Equity Dividend Strategies May Increase Sector & Style Risks

By maintaining underlying equity exposures that track the S&P 500 and Nasdaq 100, respectively, XYLG and QYLG grant investors the opportunity to diversify away from the value-oriented companies that are typically associated with dividend-targeted accounts. These include companies that exist in cyclical industries such as financials and materials, as well as defensive sectors like consumer staples and utilities. While equity dividend strategies may offer a defensive sector tilt, the reception of call premiums may play a defensive role for the Global X covered call & growth ETFs.

Presently, the average dividend ETF is underweight the information technology sector by a 19% margin relative to the S&P 500, and by a far wider gap versus the Nasdaq 100. As a consequence to this, these same strategies, on average, are underweight large cap equities, potentially increasing small and mid-cap size equity risks within an income allocation. By seeking to fill out the income arm of an equity portfolio with premium income through an S&P 500 or Nasdaq 100 covered call strategy as opposed to dividend income, however, more of an interest in sectors characterized as growth might be attained.

Equity Markets are Catching the Buywrite ETF Adoption Wave

Buywrite ETFs have been made available to the public for more than a decade. However, the exponential growth story that they’ve developed of late was only recently catalyzed by the Federal Reserve’s zero-interest rate policies (“ZIRP”) of the COVID-19 era. In that environment, the yield-to-worst on U.S. high yield bonds fell to a 10-year low 3.75% by June of 2021.4 With credit failing to fully address the void, alternative avenues through which to attain current income, like Buywrite strategies, were able to pick up the slack and thrive. Dividend investing experienced similar demand, taking in more net new assets than any single-factor strategy over the last three years ($108B).5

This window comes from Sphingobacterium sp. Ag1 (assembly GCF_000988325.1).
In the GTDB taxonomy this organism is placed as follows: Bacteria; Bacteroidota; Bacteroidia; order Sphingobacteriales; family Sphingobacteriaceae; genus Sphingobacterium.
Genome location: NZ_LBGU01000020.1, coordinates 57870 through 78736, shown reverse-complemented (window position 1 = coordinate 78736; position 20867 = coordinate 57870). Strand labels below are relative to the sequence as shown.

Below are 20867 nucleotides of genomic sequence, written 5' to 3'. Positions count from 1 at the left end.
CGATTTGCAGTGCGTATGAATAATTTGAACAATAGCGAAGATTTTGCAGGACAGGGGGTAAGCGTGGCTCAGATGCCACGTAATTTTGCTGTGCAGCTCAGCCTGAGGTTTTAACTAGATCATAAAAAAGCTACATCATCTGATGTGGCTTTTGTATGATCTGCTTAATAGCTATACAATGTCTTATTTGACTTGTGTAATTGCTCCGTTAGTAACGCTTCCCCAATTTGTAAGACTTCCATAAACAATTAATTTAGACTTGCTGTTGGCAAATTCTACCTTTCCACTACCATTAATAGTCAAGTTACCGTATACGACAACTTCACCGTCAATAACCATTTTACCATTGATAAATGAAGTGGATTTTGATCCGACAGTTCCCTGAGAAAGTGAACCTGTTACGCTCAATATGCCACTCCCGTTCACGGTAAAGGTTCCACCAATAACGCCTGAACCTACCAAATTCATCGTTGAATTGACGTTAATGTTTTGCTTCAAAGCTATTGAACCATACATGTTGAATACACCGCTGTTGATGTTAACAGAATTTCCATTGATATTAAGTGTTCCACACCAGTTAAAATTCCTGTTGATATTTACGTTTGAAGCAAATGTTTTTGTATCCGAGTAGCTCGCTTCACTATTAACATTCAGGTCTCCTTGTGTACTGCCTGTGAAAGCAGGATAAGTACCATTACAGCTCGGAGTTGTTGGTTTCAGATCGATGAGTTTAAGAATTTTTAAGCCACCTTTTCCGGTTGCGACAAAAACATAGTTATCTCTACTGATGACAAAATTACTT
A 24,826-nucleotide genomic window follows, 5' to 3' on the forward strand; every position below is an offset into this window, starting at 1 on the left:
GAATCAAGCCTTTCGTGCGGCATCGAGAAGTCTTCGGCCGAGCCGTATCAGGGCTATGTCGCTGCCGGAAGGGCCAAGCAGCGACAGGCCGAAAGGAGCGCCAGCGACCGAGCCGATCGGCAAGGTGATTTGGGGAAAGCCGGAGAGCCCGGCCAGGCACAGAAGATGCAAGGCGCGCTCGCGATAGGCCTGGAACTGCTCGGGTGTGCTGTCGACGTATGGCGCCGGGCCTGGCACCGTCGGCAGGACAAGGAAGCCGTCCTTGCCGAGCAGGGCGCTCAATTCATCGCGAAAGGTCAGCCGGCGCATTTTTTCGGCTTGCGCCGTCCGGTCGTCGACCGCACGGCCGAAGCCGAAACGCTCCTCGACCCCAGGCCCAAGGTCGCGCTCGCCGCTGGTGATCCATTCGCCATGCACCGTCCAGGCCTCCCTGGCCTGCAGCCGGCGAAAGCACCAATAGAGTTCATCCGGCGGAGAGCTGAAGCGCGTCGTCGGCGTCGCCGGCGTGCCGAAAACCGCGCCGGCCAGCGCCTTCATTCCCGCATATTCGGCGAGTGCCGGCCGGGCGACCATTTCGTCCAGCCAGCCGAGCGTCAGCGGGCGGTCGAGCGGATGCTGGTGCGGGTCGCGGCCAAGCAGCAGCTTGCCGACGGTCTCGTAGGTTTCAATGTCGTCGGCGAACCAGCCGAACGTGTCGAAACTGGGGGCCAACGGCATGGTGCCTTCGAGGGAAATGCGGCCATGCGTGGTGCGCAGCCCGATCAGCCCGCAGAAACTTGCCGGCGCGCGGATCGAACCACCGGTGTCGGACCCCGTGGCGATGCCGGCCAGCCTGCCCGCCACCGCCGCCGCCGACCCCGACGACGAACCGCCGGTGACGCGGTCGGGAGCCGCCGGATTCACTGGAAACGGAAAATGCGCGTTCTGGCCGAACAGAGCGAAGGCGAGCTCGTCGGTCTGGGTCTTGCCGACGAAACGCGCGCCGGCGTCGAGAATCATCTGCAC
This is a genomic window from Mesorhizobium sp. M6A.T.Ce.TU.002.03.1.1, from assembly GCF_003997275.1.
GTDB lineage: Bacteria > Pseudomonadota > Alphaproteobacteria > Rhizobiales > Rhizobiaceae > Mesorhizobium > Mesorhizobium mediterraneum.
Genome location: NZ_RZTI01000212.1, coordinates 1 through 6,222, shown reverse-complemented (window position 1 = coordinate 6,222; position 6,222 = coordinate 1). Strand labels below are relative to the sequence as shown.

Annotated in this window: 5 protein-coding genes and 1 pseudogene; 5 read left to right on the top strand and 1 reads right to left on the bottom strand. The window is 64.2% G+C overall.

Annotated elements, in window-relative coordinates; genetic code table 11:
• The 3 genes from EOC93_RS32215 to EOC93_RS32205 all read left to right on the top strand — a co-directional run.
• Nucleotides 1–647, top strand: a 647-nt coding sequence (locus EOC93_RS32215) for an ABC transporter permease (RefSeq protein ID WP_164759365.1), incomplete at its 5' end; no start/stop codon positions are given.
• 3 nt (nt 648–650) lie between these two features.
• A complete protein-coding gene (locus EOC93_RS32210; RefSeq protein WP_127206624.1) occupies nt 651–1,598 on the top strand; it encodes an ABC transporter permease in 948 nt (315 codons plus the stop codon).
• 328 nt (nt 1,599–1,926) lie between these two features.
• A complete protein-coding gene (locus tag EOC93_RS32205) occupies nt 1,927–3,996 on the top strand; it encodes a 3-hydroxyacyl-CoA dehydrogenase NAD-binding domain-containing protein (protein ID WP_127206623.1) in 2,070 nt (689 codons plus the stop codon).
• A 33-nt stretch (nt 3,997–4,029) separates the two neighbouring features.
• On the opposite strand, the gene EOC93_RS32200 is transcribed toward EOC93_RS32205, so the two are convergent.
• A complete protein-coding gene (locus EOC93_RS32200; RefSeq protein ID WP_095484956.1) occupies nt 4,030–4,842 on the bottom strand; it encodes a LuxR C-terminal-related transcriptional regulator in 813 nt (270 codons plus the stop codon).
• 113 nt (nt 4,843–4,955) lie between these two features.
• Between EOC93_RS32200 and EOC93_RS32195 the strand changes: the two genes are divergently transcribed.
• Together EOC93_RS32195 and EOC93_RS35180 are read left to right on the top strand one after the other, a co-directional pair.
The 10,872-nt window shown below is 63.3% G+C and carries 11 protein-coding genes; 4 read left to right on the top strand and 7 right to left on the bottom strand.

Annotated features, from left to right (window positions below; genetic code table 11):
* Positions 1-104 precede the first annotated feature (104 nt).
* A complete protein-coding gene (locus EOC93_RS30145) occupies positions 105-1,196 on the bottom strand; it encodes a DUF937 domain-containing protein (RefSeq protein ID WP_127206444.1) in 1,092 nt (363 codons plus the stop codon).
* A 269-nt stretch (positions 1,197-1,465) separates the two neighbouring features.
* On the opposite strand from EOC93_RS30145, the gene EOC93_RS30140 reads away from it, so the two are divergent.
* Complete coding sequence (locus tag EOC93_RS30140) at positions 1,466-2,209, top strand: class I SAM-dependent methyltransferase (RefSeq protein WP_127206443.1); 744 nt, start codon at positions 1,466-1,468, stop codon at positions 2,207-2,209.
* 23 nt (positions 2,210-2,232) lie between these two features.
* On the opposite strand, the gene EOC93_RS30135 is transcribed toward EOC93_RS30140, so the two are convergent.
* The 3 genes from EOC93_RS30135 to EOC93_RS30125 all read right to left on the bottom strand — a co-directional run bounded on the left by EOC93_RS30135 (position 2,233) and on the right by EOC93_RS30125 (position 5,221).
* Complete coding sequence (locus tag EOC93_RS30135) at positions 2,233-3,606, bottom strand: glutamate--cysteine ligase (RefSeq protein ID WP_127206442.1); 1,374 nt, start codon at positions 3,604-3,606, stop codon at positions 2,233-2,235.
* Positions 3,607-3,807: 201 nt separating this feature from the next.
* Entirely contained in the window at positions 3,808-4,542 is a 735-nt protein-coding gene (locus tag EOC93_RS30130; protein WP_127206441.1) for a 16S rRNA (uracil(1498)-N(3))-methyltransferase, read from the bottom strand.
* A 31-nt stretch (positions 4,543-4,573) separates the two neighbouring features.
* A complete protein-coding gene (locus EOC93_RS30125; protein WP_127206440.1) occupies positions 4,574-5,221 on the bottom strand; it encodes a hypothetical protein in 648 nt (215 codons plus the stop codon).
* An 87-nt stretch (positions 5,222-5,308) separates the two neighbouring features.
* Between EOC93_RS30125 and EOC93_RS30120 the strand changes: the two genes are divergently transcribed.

This dynamic has changed, however, while investor demand for income has not. Over the last twelve months, Buywrite ETFs have experienced $26B in net flows versus a relatively meager $3B in net flows for dividend ETFs.6 Part of this is due to the elevated income potential that may be offered by such option strategies. Expansion also stems from the potential for investors to map core equity exposures more efficiently.

Covered Call & Growth Can Replace a Dividend Holding

Dividend investing has historically represented a core component of income-oriented equity portfolios. However, the opportunity to keep the equity sleeve simple and potentially diversify not only underlying equity holdings, but also the very streams of income that support broader portfolios has become difficult to ignore. The S&P 500 and Nasdaq 100 indices have increasingly become a bedrock to core equity index investing. Combined, there are $3.2T in assets under management tied to long-only ETFs and mutual funds that track these indices, representing 24% of all U.S. equity ETF and MF assets under management.7 By allocating to these same baskets of stocks through QYLG and XYLG, the portfolio allocation process for income investors who already invest in another investment fund that offers similar exposure may become easier and reduce exposure disruptions.

Related ETFs

QYLG – Global X Nasdaq 100 Covered Call & Growth ETF

XYLG – Global X S&P 500 Covered Call & Growth ETF